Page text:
Not to be picky, but where did you hear that (==) established an
equivalence relation? Not I expect from the Haskell98 Report! The only law I can find there is that x /= y iff not (x == y) So, the definition x == y = False x /= y = True would be perfectly legitimate, making x /= x = True, which kind of ruins the equivalence relation thing, no? Dan Wolfgang Jeltsch wrote: > Am Mittwoch, 12. März 2008 00:53 schrieb askyle: >> […] > >> So if floating point (==) doesn't correspond with numeric equality, it's >> not FP's fault, but ours for expecting it to do! > > No, I think, it’s the Prelude’s fault to define (==) as “floating point > equality”. We should us a different identifier like floatingPointEq. (==) > is expected to be an equivalence relation. (I think I already said this.) > >> […] > > Best wishes, > Wolfgang > _______________________________________________ > Haskell-Cafe mailing list > [hidden email] > http://www.haskell.org/mailman/listinfo/haskell-cafe > > _______________________________________________ Haskell-Cafe mailing list [hidden email] http://www.haskell.org/mailman/listinfo/haskell-cafe |
In reply to this post by Wolfgang Jeltsch-2
My bad, I meant IEEE (==) when I said it was "our" fault. I concur that the Prelude is at fault for using the (==) symbol for FP equality. Even if you don't demand from (==) to be an equivalence, you're giving a pure functional type to an impure operation (e.g because of SNaNs) My point was that since Haskell has a known and established mechanism for delimiting impurity, it seems as a shame not to use it to add some rigour to the myth-ridden, poorly understood floating point world. We need good FP for FP =) |
In reply to this post by ajb@spamcop.net
So you're either not taking (>=>) as primitive or you're stating the additional property that there exists (>>=) such that f >=> g === (>>= g) . f (from which you can easily show that (f . g) >=> h === (f >=> h) . g ). A presentation of the monad laws based on (>=>) (I prefer (<=<) since it meshes better with (.) ) should (IMHO) regard (>=>) as primitive and state its needed properties whence one can derive all other formulations (Note that he Identity law then requires the existence of return as another primitive). That done, you define (>>=), fmap and the rest in terms of (<=<) : (>>=) = flip (<=< id) -- I like to put it as (>>= g) = (g <=< id) fmap f = (return . f) <=< id |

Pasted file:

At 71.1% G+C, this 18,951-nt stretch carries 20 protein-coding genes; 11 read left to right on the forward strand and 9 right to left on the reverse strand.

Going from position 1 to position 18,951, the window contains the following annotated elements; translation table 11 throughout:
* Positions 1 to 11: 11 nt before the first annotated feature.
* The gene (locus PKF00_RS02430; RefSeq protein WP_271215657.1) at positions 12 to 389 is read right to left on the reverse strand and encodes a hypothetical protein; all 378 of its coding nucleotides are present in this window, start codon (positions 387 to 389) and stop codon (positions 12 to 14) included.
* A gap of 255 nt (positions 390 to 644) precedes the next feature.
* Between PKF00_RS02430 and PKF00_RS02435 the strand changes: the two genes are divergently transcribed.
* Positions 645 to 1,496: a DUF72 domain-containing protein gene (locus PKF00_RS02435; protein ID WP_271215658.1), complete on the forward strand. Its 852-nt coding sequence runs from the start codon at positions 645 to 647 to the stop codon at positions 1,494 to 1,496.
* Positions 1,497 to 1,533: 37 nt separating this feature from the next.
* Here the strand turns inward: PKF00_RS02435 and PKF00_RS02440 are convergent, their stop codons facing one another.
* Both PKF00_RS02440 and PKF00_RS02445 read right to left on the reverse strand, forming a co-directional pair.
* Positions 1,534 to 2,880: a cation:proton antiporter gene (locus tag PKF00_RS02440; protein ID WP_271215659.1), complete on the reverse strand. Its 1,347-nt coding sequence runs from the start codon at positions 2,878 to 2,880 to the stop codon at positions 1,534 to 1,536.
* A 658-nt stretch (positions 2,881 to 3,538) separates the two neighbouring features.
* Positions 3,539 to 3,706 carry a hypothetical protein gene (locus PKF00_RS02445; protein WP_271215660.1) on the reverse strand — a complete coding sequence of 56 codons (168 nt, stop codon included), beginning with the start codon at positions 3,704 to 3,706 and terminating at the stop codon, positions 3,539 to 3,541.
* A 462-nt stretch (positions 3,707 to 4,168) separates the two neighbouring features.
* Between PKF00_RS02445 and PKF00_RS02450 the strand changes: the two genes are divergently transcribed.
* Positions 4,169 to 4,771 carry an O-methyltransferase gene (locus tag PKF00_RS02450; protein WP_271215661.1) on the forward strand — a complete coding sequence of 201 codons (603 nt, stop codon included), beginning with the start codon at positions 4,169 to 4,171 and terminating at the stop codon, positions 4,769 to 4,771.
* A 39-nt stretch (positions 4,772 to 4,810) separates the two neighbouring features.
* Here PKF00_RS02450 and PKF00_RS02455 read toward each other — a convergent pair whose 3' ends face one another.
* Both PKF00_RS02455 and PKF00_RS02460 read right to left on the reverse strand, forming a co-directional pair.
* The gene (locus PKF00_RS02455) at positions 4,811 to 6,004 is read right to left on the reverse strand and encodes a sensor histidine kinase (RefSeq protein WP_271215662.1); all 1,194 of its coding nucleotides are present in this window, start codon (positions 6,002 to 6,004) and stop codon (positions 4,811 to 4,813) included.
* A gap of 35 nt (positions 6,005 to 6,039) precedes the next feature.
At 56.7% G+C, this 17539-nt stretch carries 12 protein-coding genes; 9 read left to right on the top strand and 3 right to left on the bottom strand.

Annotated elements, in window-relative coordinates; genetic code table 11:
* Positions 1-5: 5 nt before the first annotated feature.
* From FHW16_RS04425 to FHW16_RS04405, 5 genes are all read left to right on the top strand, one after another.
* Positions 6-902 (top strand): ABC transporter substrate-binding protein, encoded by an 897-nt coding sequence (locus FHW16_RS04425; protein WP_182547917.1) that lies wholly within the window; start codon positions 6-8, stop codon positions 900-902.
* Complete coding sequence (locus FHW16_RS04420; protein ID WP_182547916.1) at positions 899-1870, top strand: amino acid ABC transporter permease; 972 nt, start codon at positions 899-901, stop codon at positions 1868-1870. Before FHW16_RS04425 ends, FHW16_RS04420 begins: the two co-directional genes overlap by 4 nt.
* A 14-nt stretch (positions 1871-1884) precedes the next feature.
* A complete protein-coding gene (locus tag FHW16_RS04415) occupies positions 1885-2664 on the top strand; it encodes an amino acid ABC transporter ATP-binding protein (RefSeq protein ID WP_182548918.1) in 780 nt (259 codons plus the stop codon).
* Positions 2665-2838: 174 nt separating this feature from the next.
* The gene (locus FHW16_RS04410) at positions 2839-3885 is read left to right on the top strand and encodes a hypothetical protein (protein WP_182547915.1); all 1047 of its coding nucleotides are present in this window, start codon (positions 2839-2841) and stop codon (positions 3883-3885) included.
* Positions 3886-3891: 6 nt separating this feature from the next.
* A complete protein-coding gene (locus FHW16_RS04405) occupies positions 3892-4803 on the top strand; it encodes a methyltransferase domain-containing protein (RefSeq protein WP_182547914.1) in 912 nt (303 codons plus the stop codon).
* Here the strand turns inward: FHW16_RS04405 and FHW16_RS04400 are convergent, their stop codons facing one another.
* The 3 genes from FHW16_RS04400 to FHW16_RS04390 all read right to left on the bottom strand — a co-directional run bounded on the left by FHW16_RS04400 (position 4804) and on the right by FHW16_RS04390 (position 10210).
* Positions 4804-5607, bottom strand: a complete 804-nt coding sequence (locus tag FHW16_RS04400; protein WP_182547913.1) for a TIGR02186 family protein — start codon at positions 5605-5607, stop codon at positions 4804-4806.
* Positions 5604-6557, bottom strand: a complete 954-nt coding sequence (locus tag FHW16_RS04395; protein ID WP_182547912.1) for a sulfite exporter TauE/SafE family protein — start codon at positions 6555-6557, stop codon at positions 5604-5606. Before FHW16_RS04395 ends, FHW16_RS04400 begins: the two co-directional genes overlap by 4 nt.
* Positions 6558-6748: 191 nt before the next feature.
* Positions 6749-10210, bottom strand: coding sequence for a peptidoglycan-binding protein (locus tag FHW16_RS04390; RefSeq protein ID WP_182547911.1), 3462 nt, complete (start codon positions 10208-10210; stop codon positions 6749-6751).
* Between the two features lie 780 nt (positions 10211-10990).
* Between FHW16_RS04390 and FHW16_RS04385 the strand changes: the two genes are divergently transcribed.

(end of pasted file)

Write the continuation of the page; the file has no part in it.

G'day all.
Quoting askyle <[hidden email]>: > So you're either not taking (>=>) as primitive or you're stating the > additional > property that there exists (>>=) such that f >=> g === (>>= g) . f > (from which you can easily show that (f . g) >=> h === (f >=> h) . g ). If you wanted to prove that bind is natural, you would need to define bind, no? Cheers, Andrew Bromage _______________________________________________ Haskell-Cafe mailing list [hidden email] http://www.haskell.org/mailman/listinfo/haskell-cafe |
In reply to this post by Dan Weston
Am Donnerstag, 13. März 2008 21:10 schrieben Sie:
> Not to be picky, but where did you hear that (==) established an > equivalence relation? I think that’s the way it should be according to most Haskeller’s opinion. It might be true that the Haskell 98 report doesn’t say so but I think that many library types and functions (Data.Set stuff, for example) rely on this. A future standard should state laws an instance has to obey for every class it introduces. > […] Best wishes, Wolfgang _______________________________________________ Haskell-Cafe mailing list [hidden email] http://www.haskell.org/mailman/listinfo/haskell-cafe |
In reply to this post by ajb@spamcop.net
Yup: bind f = f <=< id -- whence you can say (>>=) = flip bind My point is that (as far as I can see) you cannot prove the properties of bind by only assuming identity and associativity for (<=<). You need some way to relate (<=<) to normal composition. To be more explicit: Given: 1. m :: * -> * 2. return :: a -> m a 3. (<=<) :: (b -> m c) -> (a -> m b) -> (a -> m c) such that: 1. return <=< f === f <=< return === f 2. (f <=< g) <=< h === f <=< (g <=< h) Define: bind f = f <=< id (>>=) = flip bind fmap f = bind (return . f) join = bind id Show the monad laws hold, either for (return,bind), (return,(>>=)) or (fmap,return,join) (in the latter case, there's also showing that fmap is a functor and return and join are natural transformations). If someone can show it can be done without also assuming: 3. (f <=< g) . h === f <=< (g . h) I'll stand corrected. |
G'day all.
Quoting askyle <[hidden email]>: > Yup: bind f = f <=< id -- whence you can say (>>=) = flip bind Ah, yes. > My point is that (as far as I can see) you cannot prove the properties of > bind by only assuming identity and associativity for (<=<). One thing that may help is that if you can prove that fmap is sane: fmap (f . g) = fmap f . fmap g then the naturality of return is precisely its free theorem, and ditto for bind. So perhaps this law: (f <=< g) . h === f <=< (g . h) is actually the fmap law in disguise? Cheers, Andrew Bromage _______________________________________________ Haskell-Cafe mailing list [hidden email] http://www.haskell.org/mailman/listinfo/haskell-cafe |
I get stuck after expanding the rhs into: ((return . f) <=< id) . ((return . g) <=< id) Care to develop? IIRC the free theorems have a certain parametericity requirement (which probably holds in all interesting cases, but still sounds like an additional assumption). I'm not too familiar with these, so a link would be appreciated =) Could be. Maybe the fmap law is this one in disguise ;) |
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